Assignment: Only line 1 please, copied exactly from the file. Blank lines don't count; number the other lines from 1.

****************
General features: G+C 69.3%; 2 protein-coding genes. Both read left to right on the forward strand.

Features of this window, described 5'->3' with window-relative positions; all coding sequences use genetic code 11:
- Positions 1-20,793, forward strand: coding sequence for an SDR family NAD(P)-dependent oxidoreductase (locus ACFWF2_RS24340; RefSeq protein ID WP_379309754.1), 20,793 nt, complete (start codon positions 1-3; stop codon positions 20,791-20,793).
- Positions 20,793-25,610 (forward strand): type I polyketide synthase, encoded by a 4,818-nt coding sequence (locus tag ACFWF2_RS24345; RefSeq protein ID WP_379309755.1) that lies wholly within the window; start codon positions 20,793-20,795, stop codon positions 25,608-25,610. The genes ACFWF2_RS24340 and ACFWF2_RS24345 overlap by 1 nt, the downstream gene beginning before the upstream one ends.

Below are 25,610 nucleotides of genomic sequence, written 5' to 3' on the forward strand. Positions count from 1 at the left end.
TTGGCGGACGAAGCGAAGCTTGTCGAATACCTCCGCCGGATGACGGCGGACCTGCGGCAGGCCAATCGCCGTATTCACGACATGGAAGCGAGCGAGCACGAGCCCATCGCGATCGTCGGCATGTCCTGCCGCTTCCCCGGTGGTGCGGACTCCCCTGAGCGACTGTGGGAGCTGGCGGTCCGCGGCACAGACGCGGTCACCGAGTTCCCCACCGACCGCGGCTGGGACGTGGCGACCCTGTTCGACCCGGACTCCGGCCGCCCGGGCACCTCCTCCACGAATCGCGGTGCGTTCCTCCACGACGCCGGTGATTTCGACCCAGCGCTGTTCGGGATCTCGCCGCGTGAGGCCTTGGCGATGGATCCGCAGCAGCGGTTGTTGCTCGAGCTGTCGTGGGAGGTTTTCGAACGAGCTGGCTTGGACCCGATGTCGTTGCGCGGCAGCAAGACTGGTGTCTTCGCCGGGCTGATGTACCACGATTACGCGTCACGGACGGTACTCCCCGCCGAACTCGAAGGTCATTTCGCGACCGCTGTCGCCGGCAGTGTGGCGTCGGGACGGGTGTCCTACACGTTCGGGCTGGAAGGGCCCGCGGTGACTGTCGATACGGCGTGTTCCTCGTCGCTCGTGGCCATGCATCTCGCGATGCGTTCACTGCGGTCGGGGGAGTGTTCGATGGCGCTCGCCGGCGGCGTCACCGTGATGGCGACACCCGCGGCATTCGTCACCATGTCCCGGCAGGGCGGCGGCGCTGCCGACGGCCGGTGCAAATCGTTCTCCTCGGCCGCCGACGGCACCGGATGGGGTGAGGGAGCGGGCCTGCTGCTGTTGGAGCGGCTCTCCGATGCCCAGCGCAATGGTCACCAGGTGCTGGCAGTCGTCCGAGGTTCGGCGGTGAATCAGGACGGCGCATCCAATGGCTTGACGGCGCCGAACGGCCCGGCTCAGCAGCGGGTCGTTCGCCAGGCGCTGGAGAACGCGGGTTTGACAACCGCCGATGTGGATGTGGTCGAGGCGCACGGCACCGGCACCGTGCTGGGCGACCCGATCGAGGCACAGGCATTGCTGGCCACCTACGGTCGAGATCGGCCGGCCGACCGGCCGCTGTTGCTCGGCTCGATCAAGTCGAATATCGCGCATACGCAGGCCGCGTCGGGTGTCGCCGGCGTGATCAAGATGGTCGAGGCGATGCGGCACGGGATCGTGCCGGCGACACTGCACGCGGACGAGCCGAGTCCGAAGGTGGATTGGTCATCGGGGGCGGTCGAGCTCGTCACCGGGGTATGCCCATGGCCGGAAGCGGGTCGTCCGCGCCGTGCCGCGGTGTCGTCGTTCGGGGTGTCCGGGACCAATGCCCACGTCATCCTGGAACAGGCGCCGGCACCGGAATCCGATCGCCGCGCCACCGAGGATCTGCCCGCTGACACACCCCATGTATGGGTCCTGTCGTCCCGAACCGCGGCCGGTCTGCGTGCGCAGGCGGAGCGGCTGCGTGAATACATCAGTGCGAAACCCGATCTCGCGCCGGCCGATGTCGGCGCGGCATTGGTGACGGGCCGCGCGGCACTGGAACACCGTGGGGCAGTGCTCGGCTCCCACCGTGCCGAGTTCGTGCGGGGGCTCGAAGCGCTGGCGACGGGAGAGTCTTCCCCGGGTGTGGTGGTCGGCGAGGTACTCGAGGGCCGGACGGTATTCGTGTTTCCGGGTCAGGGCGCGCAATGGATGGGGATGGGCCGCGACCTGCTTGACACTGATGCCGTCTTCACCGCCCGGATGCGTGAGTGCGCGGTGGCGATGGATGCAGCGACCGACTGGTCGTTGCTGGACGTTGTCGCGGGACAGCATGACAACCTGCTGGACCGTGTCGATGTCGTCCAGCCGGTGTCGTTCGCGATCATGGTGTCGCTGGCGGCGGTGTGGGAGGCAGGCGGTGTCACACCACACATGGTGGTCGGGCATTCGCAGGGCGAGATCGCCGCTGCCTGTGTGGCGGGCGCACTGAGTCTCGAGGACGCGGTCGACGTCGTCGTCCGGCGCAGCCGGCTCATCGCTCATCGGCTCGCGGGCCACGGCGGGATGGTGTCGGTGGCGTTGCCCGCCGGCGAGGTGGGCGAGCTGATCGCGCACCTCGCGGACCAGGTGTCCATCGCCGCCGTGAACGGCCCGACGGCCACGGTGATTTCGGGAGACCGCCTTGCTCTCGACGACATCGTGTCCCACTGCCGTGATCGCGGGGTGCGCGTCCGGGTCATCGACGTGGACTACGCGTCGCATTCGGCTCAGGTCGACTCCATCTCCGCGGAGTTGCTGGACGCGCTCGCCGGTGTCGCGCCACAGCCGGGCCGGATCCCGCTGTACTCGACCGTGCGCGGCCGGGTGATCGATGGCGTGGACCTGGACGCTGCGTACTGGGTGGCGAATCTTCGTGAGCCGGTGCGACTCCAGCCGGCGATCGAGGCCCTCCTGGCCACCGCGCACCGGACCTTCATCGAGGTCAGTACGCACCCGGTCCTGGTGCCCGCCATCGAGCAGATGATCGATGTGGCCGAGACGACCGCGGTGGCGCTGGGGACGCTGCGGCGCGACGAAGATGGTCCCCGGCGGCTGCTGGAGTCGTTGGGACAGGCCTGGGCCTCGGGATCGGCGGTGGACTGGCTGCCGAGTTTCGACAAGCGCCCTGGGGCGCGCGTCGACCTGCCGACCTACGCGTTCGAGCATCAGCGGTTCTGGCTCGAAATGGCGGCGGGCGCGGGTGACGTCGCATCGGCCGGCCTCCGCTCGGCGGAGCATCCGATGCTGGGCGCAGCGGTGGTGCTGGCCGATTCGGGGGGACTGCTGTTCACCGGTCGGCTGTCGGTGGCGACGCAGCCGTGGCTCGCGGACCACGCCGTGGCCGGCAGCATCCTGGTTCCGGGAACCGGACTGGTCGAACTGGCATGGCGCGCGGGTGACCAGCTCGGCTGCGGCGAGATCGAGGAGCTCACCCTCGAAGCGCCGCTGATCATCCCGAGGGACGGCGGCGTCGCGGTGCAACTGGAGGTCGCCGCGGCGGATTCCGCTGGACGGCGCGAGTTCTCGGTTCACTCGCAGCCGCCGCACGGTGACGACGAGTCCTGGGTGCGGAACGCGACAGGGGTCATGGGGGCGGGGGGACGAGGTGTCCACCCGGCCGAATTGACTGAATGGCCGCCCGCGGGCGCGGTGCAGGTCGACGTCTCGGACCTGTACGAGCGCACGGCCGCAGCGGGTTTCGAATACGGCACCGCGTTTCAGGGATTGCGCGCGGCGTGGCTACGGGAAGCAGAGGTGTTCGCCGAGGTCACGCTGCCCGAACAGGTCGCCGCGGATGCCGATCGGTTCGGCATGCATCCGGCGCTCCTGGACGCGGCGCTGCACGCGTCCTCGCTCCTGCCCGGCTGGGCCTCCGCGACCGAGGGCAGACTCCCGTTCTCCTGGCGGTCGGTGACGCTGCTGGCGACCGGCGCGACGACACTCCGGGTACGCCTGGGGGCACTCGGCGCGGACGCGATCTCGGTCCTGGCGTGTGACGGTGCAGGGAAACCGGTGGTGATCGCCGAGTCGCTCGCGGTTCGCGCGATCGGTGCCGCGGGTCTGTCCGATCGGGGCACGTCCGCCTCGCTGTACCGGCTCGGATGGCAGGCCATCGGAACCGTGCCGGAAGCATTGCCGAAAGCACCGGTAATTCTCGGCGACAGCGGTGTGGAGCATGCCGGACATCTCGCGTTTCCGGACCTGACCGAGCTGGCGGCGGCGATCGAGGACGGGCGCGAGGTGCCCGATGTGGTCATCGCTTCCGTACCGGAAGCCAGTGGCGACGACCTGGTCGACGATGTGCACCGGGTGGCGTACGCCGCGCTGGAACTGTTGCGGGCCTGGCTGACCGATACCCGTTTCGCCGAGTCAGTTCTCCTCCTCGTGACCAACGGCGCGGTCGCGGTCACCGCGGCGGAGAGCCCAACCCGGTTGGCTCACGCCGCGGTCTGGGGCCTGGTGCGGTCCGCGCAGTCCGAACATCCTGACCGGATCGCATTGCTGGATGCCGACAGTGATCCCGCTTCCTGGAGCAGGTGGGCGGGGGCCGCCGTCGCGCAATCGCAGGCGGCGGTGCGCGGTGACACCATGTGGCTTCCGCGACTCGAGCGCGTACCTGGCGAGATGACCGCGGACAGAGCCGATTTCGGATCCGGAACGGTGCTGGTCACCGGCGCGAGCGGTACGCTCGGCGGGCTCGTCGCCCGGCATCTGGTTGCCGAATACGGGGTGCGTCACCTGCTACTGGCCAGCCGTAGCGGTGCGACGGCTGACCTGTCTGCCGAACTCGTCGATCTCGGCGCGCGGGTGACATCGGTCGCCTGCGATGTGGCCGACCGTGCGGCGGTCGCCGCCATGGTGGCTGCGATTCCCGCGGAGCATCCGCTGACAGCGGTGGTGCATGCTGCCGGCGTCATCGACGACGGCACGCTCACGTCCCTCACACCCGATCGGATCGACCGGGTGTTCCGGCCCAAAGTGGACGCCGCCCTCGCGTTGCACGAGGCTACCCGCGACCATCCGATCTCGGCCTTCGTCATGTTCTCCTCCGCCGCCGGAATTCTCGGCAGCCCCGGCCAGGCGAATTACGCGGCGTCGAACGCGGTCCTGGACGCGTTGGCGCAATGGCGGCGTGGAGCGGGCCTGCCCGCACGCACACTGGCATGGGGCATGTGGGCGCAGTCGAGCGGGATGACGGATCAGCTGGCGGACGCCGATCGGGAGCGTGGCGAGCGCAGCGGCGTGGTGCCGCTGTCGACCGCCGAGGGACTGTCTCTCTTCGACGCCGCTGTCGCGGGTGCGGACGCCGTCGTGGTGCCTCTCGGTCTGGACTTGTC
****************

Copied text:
General features: G+C 69.3%; 2 protein-coding genes. Both read left to right on the forward strand.